Tuesday, April 2, 2013

Political Attacks on Presidents - Nothing New in Politics and Punditry - 1810


                For writing the "Prospect before us" Jefferson paid and praised Callendar [sic];[1] and unconstitutionally returned his fine after it had been paid.  When, therefore, such numbsculls as Niles and Mitchell the former admirers of Callendar and the present worshippers of his suborner Jefferson, affect to speak reverendly of the memory of Washington, it is arrant dissimulation.   It is impossible for the same heart to contain both sentiments; one must jostle with and displace the other.

               Among other fiend-like aspersions and outrages upon the dead hero, paid for by the infamous Jefferson, take the following as a sample:

From the "Prospect before us"

               "The REPUBLICANS[2] were extremely well satisfied with the demise of the general!!!!  They felt and feared his weight in the scale of aristocracy but they found it necessary to preserve appearances with the multitude, by presenting an appearance of sorrow -  With regard to the mausoleum, the man who shall vote one shilling for it must outgo the guilt of the robber and the house-breaker without their personal temptation.  A plain tablet may perhaps be found expedient as a sacrifice to popular ignorance and enthusiasm."[3]

Callender's Pamphlet
image: Wikipedia


[1] The Sedition Act Trials — Historical Background and Documents.
History of the Federal Judiciary. [accessed April 2, 2013] http://www.fjc.gov/history/home.nsf/page/tu_sedition_hd_jc_indictment.html
"James Callender was the author of some of the most extreme and provocative language penned by any of the Republican newspaper writers during the Adams administration. After gaining notoriety for newspaper editorials in Philadelphia and Richmond, Callender was indicted in the U.S. Circuit Court for the District of Virginia for writing a lengthy pamphlet in favor of Thomas Jefferson’s election as President. The Prospect Before Us took the form of a political history of the 1790s, with special emphasis on the supposed corruption and monarchical principles of John Adams and his administration. Jefferson reviewed a draft of the pamphlet and predicted, in an intentionally unsigned letter to Callender, that “such papers cannot fail to produce the best effect.” Callender made sure that his pamphlet was reprinted in several cities, and he brazenly sent a copy to President Adams."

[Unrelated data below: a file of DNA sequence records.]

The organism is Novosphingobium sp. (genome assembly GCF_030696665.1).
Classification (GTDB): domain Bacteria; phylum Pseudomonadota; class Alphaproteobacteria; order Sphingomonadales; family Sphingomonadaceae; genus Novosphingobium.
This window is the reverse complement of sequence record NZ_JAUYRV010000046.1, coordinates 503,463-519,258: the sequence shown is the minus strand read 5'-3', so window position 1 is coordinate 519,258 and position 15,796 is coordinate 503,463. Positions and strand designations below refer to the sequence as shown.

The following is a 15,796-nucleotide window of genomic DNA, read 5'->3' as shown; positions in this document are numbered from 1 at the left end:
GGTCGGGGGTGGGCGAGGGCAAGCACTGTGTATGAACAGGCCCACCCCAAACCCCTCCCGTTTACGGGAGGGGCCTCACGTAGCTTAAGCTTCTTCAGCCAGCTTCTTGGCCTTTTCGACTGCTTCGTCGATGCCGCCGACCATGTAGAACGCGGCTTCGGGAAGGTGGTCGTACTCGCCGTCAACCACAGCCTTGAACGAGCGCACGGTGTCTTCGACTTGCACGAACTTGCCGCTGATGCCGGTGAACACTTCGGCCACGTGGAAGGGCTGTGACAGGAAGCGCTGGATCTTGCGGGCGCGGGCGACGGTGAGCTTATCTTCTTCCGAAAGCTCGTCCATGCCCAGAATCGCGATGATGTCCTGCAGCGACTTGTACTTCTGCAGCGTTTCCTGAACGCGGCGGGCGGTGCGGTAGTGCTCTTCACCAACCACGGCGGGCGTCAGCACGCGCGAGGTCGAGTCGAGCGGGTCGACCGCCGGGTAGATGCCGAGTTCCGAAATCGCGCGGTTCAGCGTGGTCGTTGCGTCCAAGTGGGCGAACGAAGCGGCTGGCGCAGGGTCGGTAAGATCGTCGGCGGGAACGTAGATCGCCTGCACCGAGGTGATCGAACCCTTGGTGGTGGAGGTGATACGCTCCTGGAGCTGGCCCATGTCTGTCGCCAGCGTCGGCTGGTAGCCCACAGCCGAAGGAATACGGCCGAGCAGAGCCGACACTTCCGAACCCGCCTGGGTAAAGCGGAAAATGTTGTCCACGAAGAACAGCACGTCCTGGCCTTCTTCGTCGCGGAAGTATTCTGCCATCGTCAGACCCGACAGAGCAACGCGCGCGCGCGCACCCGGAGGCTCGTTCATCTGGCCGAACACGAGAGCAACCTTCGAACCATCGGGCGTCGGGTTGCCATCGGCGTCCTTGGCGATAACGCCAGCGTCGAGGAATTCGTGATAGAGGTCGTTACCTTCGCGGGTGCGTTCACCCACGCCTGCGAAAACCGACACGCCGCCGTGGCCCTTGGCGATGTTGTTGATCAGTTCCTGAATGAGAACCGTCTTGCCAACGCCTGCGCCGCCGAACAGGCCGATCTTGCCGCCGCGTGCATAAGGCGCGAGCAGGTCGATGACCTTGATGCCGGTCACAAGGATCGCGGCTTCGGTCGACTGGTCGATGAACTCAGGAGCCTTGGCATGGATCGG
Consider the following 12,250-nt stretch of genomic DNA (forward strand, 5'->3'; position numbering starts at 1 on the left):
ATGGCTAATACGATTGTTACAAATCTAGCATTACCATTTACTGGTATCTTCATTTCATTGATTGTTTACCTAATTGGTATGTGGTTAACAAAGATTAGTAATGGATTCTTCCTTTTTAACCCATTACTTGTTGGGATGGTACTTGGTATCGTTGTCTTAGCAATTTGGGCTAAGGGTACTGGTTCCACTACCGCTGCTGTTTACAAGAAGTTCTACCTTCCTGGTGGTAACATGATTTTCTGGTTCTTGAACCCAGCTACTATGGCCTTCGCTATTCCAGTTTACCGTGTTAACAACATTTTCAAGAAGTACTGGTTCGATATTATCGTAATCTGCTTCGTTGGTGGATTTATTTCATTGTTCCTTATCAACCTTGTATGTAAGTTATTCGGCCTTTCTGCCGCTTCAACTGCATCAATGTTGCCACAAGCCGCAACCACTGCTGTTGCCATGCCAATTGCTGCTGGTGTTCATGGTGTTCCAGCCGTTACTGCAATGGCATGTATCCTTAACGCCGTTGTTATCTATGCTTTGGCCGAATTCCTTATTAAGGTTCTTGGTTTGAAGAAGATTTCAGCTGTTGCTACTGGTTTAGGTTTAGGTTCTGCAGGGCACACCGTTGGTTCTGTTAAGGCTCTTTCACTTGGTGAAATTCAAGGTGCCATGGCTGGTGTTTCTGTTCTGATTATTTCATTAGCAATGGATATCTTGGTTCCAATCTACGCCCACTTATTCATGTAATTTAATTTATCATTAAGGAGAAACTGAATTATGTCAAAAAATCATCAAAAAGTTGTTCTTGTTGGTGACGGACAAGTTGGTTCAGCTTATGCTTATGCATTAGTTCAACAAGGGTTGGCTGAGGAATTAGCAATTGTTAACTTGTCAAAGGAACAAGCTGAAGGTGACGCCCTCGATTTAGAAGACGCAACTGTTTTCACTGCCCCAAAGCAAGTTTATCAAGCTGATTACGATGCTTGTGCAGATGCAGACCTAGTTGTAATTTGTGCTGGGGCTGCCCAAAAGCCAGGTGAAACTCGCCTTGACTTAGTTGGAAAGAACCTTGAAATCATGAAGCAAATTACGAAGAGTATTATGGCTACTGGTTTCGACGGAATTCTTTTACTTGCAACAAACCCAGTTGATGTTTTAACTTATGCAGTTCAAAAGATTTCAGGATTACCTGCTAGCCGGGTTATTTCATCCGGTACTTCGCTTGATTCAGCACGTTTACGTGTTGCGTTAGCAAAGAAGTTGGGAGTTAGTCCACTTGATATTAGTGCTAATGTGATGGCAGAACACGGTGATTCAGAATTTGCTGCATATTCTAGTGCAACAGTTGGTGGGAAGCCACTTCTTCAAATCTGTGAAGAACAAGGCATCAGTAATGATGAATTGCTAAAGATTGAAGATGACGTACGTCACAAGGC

[2] The Democratic-Republican Party was the political party organized by Thomas Jefferson and James Madison in 1791-93. It stood in opposition to the Federalist Party and controlled the Presidency and Congress, and most states, from 1801 to 1824. from Wikipedia see also: Federalist Party vs. Democrat-Republicans
[3] Federal Republican & Commercial Gazette; Date: 04-02-1810; Volume: I; Issue: 153; Page: [2]; Location: Baltimore, Maryland
Transcribed by John Peter Thompson 

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